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Ketamine in Clinical Study for Bipolar Depression
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Ketamine in Clinical Study for Bipolar Depression

http://www.nytimes.com/2010/08/10/health/10depress.html

"Anesthetic Said to Aid Depression"
"A new study suggests that a 50-year-old drug commonly used as an anesthetic for humans and animals" —
"may deliver almost instant relief in some of the most troublesome cases of bipolar depression.
It has been known for several years that small doses of the drug, ketamine, can relieve major depression. But this study, done by researchers at the National Institute of Mental Health, is the first to demonstrate efficacy in patients with treatment-resistant bipolar depression.
Indeed, the researchers said, the effect on this group appeared to be even stronger. Although the study was small, with just 18 patients, it was conducted under the highest standards for a drug study: it was randomized, placebo-controlled and double-blinded.
In bipolar disorder, sometimes called manic-depressive illness, patients cycle between periods of elation and severe depression, and the depressive phase carries a high risk of suicide. It is commonly treated with mood stabilizers, including lithium, anticonvulsants and some antipsychotics, often in complex combinations.
Both mania and depression usually improve on these drugs. But when the depression remains, it is notoriously difficult to treat, so a fast-acting medicine with lasting effects would have obvious advantages. Ketamine probably acts by limiting the action of one type of brain receptor that moves nerve signals between neurons."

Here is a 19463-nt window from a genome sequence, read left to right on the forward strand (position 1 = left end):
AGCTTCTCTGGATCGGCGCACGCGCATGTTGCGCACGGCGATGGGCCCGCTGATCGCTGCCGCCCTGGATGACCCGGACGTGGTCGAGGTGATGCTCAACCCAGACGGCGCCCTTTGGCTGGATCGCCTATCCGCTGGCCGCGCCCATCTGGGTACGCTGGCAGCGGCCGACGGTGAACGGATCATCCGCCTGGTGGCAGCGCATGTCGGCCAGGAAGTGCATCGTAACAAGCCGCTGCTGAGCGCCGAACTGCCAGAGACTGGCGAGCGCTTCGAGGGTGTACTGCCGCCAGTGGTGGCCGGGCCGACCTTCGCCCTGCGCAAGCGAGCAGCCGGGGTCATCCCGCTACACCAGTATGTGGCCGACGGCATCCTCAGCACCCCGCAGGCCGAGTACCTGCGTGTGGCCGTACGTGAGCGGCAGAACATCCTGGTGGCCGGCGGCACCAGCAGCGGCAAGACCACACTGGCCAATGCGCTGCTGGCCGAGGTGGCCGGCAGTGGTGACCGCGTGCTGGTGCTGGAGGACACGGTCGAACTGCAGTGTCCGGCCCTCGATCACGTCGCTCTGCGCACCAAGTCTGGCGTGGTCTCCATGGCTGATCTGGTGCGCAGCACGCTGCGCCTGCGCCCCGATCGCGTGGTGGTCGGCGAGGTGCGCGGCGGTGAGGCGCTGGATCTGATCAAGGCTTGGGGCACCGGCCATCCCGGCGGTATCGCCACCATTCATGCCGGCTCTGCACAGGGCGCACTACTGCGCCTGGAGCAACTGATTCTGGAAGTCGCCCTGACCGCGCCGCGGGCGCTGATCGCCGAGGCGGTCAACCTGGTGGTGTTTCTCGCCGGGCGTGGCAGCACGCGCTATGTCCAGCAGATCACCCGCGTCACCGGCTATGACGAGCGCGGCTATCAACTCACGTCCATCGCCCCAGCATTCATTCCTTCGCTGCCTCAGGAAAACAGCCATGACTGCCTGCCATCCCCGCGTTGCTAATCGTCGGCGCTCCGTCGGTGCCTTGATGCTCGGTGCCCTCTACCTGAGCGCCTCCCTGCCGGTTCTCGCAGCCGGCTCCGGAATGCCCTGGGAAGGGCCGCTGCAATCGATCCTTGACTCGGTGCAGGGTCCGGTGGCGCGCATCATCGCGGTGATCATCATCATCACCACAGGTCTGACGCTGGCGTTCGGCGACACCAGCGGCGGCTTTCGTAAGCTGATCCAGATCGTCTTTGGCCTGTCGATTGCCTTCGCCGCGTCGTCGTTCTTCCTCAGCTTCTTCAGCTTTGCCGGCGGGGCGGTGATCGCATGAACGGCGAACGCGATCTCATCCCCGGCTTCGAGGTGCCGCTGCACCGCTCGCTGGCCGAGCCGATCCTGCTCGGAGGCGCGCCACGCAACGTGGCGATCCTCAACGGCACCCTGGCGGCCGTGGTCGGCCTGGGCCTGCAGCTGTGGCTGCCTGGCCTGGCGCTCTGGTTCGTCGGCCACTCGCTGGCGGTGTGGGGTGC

2 Comments
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1042487_tn?1275283499
It must be the case for most NDMA receptor antagonists... Even with the co-agonist glycine.
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585414_tn?1288944902
Yes I am somewhat familiar with that. For example Namenda which is used to treat dementia is in clinical study as a mood stabilizer and to treat tardive dyskinesia. However as those medications specifically effect those receptors by mitigating their activity they work in an opposite manner to glycine and the NMDA receptor modulates. For that reason although my neurologist considered it I was not allowed to take Namenda for its usage on tardive because it would act against the glycine and make it less effective as they work in an opposite manner. The glutamate receptors are new as regards a specific clinical understanding and depending on the specific effect as regards treatment, medications that both mitigate their activity as is discussed in the article and enhance their activity (such as glycine) are being studied and as is always true treatments are being studied for further uses than they were originally developed for.
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